Court Executives (Should) Have Their Heads in the Clouds
The launch this month of Microsoft’s new operating system, Windows 7, marks the end of one era of information technology and the start of another, says the Economist (“Briefing Cloud Computing,” October 17, 2009). Windows is not going to disappear but it will be much less important in the future.
Much of the computing we do today on our computers in our homes and offices will soon be – so to speak - in the “clouds,” and not on our personal computers, where Windows resides today. Instead, desktop computing on personal computers – featuring full-featured database and spreadsheet capabilities – is being replaced by IT architectures that call for the heavy lifting to be performed by external data centers accessible to us over the Internet.
Cloud computing is attracting an enormous amount of attention. The term “cloud computing” is a metaphor that originated with IT architects who routinely used cloud shapes to depict the flow of data from unknown external sources instead of the squares, rectangles and cylinders representing internal servers, storage disks, and databases they used to represent internal sources.
We are already familiar with cloud computing technology, though we may not have grasped its revolutionary significance. Widely used services like Twitter, YouTube, Skype, and Google’s Gmail, Docs, and Spreadsheets are all built on cloud computing technology. They deliver content and services to our computers, smart phones, and other devices from external sources
An Attractive Option for Cash Strapped Courts
Chief information technology officers see in cloud computing the promise of lower costs, less complexity and work for their IT departments. Cloud computing enables a court to tap into computing, storage systems, and software applications like performance dashboards and other business intelligence over the Internet.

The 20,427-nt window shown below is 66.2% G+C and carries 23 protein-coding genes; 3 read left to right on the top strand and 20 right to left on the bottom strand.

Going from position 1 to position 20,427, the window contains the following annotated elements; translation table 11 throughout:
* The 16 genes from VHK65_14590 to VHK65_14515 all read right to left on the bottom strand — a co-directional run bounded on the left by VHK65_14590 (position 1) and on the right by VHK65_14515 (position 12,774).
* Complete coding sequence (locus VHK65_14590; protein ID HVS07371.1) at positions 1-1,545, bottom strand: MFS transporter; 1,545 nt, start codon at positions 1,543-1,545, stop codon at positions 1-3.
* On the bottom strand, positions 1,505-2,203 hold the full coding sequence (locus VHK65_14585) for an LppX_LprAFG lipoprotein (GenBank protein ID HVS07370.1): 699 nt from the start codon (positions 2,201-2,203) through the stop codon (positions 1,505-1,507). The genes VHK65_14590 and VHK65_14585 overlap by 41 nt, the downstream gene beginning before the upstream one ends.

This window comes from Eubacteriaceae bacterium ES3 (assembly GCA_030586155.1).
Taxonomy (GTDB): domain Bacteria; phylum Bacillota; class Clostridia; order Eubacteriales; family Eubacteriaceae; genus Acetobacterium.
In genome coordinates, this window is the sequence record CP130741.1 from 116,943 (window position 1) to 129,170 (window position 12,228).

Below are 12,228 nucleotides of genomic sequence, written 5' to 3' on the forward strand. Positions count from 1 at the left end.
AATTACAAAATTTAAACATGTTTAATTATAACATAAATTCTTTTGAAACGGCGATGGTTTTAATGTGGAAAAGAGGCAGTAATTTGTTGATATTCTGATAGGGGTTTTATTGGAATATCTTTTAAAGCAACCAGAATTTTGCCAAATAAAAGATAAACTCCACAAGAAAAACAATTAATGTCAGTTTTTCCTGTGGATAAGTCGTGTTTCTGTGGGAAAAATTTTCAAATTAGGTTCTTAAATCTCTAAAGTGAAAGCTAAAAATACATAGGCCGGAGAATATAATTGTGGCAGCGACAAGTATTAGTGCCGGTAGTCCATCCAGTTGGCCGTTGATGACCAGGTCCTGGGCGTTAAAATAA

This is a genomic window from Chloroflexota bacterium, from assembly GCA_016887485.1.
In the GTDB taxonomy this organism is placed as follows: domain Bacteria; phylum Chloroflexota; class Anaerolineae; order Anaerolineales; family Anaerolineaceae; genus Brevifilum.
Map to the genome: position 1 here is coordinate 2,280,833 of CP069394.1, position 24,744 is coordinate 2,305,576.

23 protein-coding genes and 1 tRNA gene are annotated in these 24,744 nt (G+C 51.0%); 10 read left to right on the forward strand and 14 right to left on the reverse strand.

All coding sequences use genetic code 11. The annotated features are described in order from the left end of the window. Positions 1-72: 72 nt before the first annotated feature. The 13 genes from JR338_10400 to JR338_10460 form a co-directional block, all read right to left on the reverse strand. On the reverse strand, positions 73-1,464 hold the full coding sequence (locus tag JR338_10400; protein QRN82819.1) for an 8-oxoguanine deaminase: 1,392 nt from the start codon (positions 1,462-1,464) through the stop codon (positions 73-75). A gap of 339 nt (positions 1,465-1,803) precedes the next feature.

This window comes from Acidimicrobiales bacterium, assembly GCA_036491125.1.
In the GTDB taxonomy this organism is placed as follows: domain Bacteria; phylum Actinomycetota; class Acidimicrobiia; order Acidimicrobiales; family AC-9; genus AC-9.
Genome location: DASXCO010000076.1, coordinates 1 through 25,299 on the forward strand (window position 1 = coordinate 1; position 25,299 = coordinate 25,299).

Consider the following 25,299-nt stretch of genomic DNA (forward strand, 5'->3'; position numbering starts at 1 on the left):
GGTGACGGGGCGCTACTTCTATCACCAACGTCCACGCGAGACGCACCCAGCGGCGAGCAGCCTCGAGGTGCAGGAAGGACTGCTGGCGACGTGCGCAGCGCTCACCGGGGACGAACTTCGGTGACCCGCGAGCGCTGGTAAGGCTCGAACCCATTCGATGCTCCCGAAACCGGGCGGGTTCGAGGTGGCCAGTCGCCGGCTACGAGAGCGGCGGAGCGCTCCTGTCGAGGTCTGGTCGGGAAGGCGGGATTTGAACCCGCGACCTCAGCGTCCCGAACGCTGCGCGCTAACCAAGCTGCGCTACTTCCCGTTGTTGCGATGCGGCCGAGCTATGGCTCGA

At least in theory, cloud computing technology all but eliminates the burden of software installation, maintenance, ongoing operation, and support. Coming up with new software versions or changing requirements is taken care of the by the service provider. Costs are a continuous expense, rather than a single expense at time of purchase.
Cloud computing lets courts avoid building their own performance dashboards and associated technology architecture. They pay only for the services they need, when they need them. Both big and small corporate computer and software vendors that have a presence in the court community will soon be offering performance dashboards based in cloud computing technology.
One company, Threshold CS, based in Clearwater, Florida, makes its court performance dashboard, Justice PM (Performance Measurement) available both as a traditional client site installation and as a cloud computing service (Threshold calls it by its antecedent name, Software as Service or SaaS). For a monthly subscription fee, after a brief data linkage to the court’s source (legacy) systems, a court’s performance data is automatically uploaded to Threshold’s data center and the performance dashboard is accessible to court users via a secure Web interface.
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